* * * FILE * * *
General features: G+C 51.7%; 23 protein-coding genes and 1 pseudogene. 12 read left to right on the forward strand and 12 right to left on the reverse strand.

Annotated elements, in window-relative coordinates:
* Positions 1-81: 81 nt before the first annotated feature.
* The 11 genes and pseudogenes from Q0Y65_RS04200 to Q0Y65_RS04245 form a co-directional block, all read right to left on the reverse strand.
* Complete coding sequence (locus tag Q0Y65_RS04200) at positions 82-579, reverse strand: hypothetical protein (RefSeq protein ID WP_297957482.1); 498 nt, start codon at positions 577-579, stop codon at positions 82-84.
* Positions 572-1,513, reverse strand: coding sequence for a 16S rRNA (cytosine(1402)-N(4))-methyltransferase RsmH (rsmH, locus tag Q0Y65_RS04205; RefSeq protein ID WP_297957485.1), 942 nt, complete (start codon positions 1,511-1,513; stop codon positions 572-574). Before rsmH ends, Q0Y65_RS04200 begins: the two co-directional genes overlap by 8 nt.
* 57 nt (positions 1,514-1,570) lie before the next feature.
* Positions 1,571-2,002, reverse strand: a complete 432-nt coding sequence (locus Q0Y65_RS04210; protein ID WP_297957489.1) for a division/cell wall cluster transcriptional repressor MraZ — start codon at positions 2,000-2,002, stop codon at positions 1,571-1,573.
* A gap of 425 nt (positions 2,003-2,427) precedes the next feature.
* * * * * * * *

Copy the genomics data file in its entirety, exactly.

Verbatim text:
General features: G+C 51.7%; 23 protein-coding genes and 1 pseudogene. 12 read left to right on the forward strand and 12 right to left on the reverse strand.

Annotated elements, in window-relative coordinates:
* Positions 1-81: 81 nt before the first annotated feature.
* The 11 genes and pseudogenes from Q0Y65_RS04200 to Q0Y65_RS04245 form a co-directional block, all read right to left on the reverse strand.
* Complete coding sequence (locus tag Q0Y65_RS04200) at positions 82-579, reverse strand: hypothetical protein (RefSeq protein ID WP_297957482.1); 498 nt, start codon at positions 577-579, stop codon at positions 82-84.
* Positions 572-1,513, reverse strand: coding sequence for a 16S rRNA (cytosine(1402)-N(4))-methyltransferase RsmH (rsmH, locus tag Q0Y65_RS04205; RefSeq protein ID WP_297957485.1), 942 nt, complete (start codon positions 1,511-1,513; stop codon positions 572-574). Before rsmH ends, Q0Y65_RS04200 begins: the two co-directional genes overlap by 8 nt.
* 57 nt (positions 1,514-1,570) lie before the next feature.
* Positions 1,571-2,002, reverse strand: a complete 432-nt coding sequence (locus Q0Y65_RS04210; protein ID WP_297957489.1) for a division/cell wall cluster transcriptional repressor MraZ — start codon at positions 2,000-2,002, stop codon at positions 1,571-1,573.
* A gap of 425 nt (positions 2,003-2,427) precedes the next feature.